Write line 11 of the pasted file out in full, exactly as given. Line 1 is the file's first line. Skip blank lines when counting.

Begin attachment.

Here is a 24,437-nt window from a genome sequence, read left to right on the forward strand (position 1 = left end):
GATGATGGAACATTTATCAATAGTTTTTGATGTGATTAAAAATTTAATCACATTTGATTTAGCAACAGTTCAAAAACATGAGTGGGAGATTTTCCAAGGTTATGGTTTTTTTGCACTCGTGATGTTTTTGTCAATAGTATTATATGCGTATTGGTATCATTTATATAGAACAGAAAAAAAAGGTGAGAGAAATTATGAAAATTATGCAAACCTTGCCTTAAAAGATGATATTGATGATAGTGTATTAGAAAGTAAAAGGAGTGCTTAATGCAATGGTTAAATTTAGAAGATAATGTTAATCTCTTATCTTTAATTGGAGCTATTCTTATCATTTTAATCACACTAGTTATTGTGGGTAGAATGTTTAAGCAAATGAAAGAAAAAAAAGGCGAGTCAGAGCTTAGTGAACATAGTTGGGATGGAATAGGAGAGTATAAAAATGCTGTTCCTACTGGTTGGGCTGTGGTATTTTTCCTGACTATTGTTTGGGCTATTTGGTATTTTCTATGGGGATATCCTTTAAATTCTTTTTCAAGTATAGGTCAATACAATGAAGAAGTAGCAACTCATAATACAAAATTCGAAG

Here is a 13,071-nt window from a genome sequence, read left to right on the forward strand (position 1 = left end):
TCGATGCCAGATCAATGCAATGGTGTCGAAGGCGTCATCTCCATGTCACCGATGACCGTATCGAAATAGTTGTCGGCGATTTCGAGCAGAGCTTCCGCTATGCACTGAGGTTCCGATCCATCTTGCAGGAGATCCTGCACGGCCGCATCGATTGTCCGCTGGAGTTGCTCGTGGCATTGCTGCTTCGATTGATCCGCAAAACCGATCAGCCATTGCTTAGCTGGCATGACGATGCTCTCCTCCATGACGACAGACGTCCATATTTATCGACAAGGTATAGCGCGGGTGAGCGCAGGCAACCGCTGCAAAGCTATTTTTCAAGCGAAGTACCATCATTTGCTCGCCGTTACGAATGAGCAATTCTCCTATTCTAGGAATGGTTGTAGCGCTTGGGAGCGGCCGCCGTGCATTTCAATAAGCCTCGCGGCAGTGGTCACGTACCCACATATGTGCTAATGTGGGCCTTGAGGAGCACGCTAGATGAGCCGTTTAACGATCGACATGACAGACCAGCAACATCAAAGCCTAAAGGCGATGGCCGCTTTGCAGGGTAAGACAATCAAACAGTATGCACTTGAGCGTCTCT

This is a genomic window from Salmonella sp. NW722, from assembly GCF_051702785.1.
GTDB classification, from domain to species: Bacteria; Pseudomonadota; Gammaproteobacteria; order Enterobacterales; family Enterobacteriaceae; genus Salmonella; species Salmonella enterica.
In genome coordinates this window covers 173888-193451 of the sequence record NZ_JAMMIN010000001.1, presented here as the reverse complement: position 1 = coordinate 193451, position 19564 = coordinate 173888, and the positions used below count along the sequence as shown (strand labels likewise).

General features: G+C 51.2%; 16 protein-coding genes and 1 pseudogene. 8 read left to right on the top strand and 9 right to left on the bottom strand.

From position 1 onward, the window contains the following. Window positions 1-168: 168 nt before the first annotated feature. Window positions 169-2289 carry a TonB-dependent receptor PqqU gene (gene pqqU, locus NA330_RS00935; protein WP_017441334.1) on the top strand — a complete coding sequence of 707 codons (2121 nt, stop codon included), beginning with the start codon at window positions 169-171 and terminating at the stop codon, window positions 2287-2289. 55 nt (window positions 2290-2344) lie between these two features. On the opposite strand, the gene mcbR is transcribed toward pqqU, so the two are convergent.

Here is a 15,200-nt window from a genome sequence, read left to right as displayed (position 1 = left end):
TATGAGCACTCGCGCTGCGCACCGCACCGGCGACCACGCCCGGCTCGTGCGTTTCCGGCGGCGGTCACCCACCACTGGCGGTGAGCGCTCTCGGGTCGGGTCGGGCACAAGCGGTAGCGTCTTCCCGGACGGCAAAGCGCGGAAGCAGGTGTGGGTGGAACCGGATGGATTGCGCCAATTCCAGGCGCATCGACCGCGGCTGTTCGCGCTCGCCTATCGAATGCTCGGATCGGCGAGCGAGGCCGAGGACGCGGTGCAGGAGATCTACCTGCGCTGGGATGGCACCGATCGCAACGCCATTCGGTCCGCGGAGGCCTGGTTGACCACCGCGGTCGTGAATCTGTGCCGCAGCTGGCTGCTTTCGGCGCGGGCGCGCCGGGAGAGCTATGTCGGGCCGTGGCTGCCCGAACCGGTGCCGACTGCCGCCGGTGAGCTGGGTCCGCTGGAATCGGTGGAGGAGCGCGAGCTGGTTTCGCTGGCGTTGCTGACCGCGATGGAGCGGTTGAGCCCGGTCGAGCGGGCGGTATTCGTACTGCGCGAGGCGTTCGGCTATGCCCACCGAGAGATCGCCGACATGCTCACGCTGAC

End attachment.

TATGAGCACTCGCGCTGCGCACCGCACCGGCGACCACGCCCGGCTCGTGCGTTTCCGGCGGCGGTCACCCACCACTGGCGGTGAGCGCTCTCGGGTCGGGTCGGGCACAAGCGGTAGCGTCTTCCCGGACGGCAAAGCGCGGAAGCAGGTGTGGGTGGAACCGGATGGATTGCGCCAATTCCAGGCGCATCGACCGCGGCTGTTCGCGCTCGCCTATCGAATGCTCGGATCGGCGAGCGAGGCCGAGGACGCGGTGCAGGAGATCTACCTGCGCTGGGATGGCACCGATCGCAACGCCATTCGGTCCGCGGAGGCCTGGTTGACCACCGCGGTCGTGAATCTGTGCCGCAGCTGGCTGCTTTCGGCGCGGGCGCGCCGGGAGAGCTATGTCGGGCCGTGGCTGCCCGAACCGGTGCCGACTGCCGCCGGTGAGCTGGGTCCGCTGGAATCGGTGGAGGAGCGCGAGCTGGTTTCGCTGGCGTTGCTGACCGCGATGGAGCGGTTGAGCCCGGTCGAGCGGGCGGTATTCGTACTGCGCGAGGCGTTCGGCTATGCCCACCGAGAGATCGCCGACATGCTCACGCTGAC